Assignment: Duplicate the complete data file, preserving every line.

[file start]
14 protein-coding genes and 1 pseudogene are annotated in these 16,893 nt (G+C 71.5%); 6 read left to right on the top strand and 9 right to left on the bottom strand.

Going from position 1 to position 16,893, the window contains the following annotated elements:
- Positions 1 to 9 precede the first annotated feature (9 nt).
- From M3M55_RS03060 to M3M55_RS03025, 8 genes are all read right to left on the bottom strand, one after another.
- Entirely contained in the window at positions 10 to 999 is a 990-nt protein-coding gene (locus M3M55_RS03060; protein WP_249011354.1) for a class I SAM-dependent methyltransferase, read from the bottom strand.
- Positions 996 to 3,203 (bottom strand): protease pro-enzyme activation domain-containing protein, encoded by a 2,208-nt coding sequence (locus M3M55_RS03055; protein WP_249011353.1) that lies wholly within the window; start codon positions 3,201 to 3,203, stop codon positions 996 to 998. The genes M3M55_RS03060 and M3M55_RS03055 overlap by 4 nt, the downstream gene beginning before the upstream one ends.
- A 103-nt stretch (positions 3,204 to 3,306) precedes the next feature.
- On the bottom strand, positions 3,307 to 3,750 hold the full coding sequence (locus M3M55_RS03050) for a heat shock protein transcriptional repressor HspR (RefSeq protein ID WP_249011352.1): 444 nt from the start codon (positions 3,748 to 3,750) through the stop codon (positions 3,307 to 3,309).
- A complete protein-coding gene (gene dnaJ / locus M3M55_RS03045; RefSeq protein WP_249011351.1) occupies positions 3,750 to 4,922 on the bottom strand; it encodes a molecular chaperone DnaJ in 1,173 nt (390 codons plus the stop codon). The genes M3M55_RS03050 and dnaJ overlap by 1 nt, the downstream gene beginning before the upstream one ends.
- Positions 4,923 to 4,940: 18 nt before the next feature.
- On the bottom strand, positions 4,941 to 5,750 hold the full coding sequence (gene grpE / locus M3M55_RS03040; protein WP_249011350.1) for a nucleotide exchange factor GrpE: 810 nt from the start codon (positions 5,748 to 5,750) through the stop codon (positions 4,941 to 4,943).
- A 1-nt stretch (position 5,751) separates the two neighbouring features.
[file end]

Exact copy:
14 protein-coding genes and 1 pseudogene are annotated in these 16,893 nt (G+C 71.5%); 6 read left to right on the top strand and 9 right to left on the bottom strand.

Going from position 1 to position 16,893, the window contains the following annotated elements:
- Positions 1 to 9 precede the first annotated feature (9 nt).
- From M3M55_RS03060 to M3M55_RS03025, 8 genes are all read right to left on the bottom strand, one after another.
- Entirely contained in the window at positions 10 to 999 is a 990-nt protein-coding gene (locus M3M55_RS03060; protein WP_249011354.1) for a class I SAM-dependent methyltransferase, read from the bottom strand.
- Positions 996 to 3,203 (bottom strand): protease pro-enzyme activation domain-containing protein, encoded by a 2,208-nt coding sequence (locus M3M55_RS03055; protein WP_249011353.1) that lies wholly within the window; start codon positions 3,201 to 3,203, stop codon positions 996 to 998. The genes M3M55_RS03060 and M3M55_RS03055 overlap by 4 nt, the downstream gene beginning before the upstream one ends.
- A 103-nt stretch (positions 3,204 to 3,306) precedes the next feature.
- On the bottom strand, positions 3,307 to 3,750 hold the full coding sequence (locus M3M55_RS03050) for a heat shock protein transcriptional repressor HspR (RefSeq protein ID WP_249011352.1): 444 nt from the start codon (positions 3,748 to 3,750) through the stop codon (positions 3,307 to 3,309).
- A complete protein-coding gene (gene dnaJ / locus M3M55_RS03045; RefSeq protein WP_249011351.1) occupies positions 3,750 to 4,922 on the bottom strand; it encodes a molecular chaperone DnaJ in 1,173 nt (390 codons plus the stop codon). The genes M3M55_RS03050 and dnaJ overlap by 1 nt, the downstream gene beginning before the upstream one ends.
- Positions 4,923 to 4,940: 18 nt before the next feature.
- On the bottom strand, positions 4,941 to 5,750 hold the full coding sequence (gene grpE / locus M3M55_RS03040; protein WP_249011350.1) for a nucleotide exchange factor GrpE: 810 nt from the start codon (positions 5,748 to 5,750) through the stop codon (positions 4,941 to 4,943).
- A 1-nt stretch (position 5,751) separates the two neighbouring features.